Brahms composed the Academic Festival Overture during the summer of 1880 as a musical "thank you" to the University of Breslau, which had awarded him an honorary doctorate the previous year. Initially, Brahms had contented himself with sending a simple handwritten note of acknowledgment to the University, since he loathed the public fanfare of celebrity. However, the conductor who had nominated him for the degree convinced him that protocol required him to make a grander gesture of gratitude. The University expected nothing less than a musical offering from the composer. Brahms, who was known to be a curmudgeonly joker, filled his quota by creating a "very boisterous potpourri of student drinking songs," entitled the Academic Festival Overture. The work sparkles with some of the finest virtues of Brahms's musical technique.
What an amusing day that would have been at this public debut of Brahm's new masterpiece! As the radio announcer said, the medley of songs he used were well-known student drinking songs about "carousing, partying, and wenching," and I can imagine the expressions on the professors and university administrators when they realized what Brahms had done! Nevertheless, I really enjoyed listening to the piece, hearing the various themes of the drinking songs as they danced in and out.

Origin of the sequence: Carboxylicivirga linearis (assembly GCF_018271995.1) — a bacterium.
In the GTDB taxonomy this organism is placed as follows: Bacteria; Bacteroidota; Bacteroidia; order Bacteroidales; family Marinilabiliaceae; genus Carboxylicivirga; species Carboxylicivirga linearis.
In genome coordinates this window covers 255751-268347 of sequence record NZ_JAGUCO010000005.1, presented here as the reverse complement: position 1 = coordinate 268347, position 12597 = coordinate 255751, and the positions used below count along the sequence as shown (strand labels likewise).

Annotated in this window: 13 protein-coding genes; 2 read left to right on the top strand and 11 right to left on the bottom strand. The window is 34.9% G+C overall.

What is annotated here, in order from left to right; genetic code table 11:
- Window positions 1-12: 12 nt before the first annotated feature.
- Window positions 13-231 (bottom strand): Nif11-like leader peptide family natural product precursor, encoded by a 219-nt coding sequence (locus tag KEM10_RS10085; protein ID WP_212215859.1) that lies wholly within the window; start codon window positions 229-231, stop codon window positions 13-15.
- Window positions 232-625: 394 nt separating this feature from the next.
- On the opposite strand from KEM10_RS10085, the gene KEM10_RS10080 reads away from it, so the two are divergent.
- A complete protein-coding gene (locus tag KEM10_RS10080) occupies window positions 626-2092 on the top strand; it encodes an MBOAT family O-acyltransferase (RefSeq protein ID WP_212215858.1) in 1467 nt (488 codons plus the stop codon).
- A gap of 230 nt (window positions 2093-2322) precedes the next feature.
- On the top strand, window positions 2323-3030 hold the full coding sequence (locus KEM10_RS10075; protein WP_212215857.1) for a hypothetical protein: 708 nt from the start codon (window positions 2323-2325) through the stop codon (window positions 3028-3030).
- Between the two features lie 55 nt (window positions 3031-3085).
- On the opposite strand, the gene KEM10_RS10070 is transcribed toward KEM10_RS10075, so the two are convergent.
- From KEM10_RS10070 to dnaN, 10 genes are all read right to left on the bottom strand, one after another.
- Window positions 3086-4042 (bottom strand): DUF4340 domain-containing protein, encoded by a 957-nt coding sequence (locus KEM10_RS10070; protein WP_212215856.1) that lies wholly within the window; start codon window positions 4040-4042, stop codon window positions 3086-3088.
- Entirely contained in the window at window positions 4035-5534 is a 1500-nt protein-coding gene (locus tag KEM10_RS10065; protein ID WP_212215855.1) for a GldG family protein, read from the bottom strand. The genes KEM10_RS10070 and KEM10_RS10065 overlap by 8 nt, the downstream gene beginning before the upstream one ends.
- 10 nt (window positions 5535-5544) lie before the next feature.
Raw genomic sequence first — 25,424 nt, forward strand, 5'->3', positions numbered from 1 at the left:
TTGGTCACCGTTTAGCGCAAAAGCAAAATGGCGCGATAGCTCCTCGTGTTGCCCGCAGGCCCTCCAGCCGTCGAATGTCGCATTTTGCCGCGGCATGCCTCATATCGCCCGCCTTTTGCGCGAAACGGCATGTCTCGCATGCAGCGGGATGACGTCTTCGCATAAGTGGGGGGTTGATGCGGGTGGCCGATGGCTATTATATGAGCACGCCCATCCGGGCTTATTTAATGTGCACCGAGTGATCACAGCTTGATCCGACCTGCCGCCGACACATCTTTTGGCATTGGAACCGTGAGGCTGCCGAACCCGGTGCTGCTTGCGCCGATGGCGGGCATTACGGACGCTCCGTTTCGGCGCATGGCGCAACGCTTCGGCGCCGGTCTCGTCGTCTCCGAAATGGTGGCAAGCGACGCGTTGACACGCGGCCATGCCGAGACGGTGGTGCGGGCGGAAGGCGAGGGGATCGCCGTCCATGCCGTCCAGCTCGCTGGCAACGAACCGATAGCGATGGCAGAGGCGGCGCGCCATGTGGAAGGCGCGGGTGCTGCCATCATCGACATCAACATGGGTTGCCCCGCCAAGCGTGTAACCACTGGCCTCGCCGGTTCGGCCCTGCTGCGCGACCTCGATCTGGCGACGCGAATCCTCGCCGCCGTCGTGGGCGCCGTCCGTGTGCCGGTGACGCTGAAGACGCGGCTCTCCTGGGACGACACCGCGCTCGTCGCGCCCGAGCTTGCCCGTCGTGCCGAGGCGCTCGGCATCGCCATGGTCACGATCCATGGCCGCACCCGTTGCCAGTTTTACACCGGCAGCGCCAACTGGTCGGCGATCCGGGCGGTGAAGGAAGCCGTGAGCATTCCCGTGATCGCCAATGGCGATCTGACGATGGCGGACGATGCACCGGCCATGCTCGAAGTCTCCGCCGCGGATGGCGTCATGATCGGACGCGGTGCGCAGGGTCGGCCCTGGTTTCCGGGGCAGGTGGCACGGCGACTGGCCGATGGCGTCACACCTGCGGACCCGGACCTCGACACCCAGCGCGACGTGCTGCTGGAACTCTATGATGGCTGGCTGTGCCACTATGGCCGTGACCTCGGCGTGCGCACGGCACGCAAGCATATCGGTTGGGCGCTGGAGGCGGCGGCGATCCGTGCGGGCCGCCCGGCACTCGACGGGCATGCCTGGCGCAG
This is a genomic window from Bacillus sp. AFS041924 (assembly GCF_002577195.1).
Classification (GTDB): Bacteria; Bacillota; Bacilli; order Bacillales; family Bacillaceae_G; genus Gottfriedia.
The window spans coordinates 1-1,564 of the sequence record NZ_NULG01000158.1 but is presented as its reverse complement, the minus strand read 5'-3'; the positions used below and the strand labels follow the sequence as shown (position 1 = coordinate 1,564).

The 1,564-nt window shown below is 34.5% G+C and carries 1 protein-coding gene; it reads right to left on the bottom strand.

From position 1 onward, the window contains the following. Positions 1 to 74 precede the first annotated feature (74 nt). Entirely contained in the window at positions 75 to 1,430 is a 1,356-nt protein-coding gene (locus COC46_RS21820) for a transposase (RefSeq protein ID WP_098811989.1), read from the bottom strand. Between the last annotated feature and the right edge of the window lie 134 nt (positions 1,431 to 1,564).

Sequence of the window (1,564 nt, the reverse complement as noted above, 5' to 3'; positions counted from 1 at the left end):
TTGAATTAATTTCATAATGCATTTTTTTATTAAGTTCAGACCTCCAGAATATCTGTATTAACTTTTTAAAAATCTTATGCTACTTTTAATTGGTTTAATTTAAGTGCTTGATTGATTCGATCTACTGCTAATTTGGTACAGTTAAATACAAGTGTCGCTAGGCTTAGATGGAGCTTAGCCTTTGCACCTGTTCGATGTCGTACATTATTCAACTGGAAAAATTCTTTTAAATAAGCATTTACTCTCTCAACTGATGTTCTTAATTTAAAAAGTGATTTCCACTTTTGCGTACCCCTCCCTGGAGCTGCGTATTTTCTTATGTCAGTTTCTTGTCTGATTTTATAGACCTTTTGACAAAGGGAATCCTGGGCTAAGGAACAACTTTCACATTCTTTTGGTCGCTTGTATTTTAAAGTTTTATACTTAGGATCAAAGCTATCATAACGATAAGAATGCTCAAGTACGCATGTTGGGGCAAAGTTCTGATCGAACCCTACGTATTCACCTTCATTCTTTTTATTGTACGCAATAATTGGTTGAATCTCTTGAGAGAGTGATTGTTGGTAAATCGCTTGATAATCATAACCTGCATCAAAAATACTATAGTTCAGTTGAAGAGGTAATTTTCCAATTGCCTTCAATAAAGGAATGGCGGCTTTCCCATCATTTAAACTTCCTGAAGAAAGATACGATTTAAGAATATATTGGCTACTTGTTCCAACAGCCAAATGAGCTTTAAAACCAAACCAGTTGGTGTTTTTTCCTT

I think that's the way with the journey to simplicity. Simplicity is our stated theme, but it dances its way in and out of our lives. Just when we think we have progressed on the road to simple living, our lives get hectic again, and we can barely hear its simple tune in all the commotion. But then after a while we recommit to our attempt of a simple lifestyle, and once again, its music soars. Our lives are constantly reflecting this precarious rhythmic dance.
These next few months are promising to be hectic for us. We have several birthdays coming up - son-in-law, Charlotte (turning 2), and Ed. I am sewing a Halloween costume for Caroline. Most of all, I am studying for the Certified Medical Transcriptionist exam, scheduled for November 16. Add to that the looming holiday season, and I have to make a conscious effort to create enough quiet time so that I can still hear simplicity's gentle melody:
Tis the gift to be simple,
'tis the gift to be free,
'tis the gift to come down where you ought to be,
And when we find ourselves in the place just right,
It will be in the valley of love and delight.
When true simplicity is gained,
To bow and to bend we shan't be ashamed.
To turn, turn will be our delight,
'Til by turning, turning we come round right
'Tis the gift to be loved and that love to return,
'Tis the gift to be taught and a richer gift to learn,
And when we expect of others what we try to live each day,
Then we'll all live together and we'll all learn to say,
'Tis the gift to have friends and a true friend to be,
'Tis the gift to think of others not to only think of "me",
And when we hear what others really think and really feel,
Then we'll all live together with a love that is real.